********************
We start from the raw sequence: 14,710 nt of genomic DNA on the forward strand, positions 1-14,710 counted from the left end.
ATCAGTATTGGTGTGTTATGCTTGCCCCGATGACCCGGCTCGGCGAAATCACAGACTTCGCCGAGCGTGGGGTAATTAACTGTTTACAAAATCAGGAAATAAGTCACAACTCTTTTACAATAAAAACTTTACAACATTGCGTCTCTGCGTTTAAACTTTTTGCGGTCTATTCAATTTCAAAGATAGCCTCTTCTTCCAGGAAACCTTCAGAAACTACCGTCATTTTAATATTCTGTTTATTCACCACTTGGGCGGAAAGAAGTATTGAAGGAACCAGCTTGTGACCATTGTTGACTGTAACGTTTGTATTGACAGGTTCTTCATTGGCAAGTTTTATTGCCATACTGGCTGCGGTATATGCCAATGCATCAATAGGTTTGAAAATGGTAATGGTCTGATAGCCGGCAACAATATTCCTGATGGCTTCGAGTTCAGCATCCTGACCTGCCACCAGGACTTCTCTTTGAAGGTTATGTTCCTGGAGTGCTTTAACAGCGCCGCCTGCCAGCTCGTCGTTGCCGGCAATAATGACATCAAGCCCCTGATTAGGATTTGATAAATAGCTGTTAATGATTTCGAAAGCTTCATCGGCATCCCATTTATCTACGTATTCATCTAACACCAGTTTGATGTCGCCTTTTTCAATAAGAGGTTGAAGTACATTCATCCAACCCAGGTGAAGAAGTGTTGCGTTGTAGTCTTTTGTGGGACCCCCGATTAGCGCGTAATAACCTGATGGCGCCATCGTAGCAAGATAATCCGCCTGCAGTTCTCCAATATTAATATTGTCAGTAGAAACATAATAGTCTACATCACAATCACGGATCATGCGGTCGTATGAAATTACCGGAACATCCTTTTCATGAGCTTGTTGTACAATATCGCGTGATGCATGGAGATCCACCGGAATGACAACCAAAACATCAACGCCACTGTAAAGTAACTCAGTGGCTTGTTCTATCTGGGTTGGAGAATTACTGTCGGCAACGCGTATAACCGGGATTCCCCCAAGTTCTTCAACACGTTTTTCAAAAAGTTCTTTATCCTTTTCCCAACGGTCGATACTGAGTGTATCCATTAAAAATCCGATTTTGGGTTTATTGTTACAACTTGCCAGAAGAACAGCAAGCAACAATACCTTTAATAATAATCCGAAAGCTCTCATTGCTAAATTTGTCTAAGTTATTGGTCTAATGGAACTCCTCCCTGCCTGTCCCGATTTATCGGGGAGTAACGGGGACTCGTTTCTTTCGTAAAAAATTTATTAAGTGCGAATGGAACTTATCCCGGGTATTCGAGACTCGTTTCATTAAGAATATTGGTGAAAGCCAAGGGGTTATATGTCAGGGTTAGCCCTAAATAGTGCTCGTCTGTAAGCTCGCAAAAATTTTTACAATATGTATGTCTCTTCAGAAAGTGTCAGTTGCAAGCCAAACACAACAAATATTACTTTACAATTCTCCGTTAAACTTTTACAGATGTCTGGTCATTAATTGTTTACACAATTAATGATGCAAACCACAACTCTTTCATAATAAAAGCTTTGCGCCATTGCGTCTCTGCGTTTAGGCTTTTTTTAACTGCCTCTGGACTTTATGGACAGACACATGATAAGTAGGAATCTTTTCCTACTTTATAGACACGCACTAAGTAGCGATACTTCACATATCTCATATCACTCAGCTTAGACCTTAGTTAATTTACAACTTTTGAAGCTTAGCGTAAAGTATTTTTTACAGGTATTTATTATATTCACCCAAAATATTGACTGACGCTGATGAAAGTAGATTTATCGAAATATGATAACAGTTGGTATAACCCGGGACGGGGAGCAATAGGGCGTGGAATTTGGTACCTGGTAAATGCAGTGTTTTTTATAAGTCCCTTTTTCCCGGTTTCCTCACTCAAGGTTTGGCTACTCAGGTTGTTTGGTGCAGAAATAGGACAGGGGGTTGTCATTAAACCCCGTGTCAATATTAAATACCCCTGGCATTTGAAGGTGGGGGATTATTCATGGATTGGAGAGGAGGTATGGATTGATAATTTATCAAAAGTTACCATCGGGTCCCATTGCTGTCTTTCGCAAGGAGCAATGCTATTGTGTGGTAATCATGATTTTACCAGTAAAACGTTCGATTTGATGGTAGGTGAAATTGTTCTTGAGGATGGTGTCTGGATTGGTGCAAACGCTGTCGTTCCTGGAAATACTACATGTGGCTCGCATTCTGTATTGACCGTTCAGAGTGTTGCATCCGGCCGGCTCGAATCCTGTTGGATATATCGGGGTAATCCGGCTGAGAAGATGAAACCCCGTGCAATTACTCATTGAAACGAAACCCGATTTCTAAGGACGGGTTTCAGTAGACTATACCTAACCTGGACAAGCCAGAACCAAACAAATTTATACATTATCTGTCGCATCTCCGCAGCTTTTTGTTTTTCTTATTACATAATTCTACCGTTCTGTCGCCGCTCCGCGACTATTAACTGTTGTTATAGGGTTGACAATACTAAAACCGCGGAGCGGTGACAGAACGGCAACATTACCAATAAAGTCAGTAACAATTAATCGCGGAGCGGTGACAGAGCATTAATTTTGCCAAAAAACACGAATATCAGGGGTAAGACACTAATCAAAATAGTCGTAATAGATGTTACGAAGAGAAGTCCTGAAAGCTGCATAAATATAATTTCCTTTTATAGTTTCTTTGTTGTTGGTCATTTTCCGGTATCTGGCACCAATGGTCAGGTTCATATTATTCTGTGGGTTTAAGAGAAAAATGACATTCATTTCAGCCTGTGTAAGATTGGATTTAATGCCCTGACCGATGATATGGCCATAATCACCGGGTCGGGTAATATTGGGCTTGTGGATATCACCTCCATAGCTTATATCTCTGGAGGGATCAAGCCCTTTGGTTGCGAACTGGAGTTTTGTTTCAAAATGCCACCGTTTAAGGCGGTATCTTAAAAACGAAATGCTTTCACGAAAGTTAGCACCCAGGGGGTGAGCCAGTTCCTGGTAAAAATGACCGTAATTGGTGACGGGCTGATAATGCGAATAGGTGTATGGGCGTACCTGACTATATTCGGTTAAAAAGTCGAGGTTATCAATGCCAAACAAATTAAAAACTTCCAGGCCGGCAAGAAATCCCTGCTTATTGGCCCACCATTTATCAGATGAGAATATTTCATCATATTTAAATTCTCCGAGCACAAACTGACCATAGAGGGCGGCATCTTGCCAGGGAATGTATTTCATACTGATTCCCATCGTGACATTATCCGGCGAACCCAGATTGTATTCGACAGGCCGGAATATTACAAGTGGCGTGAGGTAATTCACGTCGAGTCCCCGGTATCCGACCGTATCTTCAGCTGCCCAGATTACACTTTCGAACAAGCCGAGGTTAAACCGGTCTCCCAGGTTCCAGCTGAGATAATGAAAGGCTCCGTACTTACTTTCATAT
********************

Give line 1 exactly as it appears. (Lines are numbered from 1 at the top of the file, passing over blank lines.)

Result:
We start from the raw sequence: 14,710 nt of genomic DNA on the forward strand, positions 1-14,710 counted from the left end.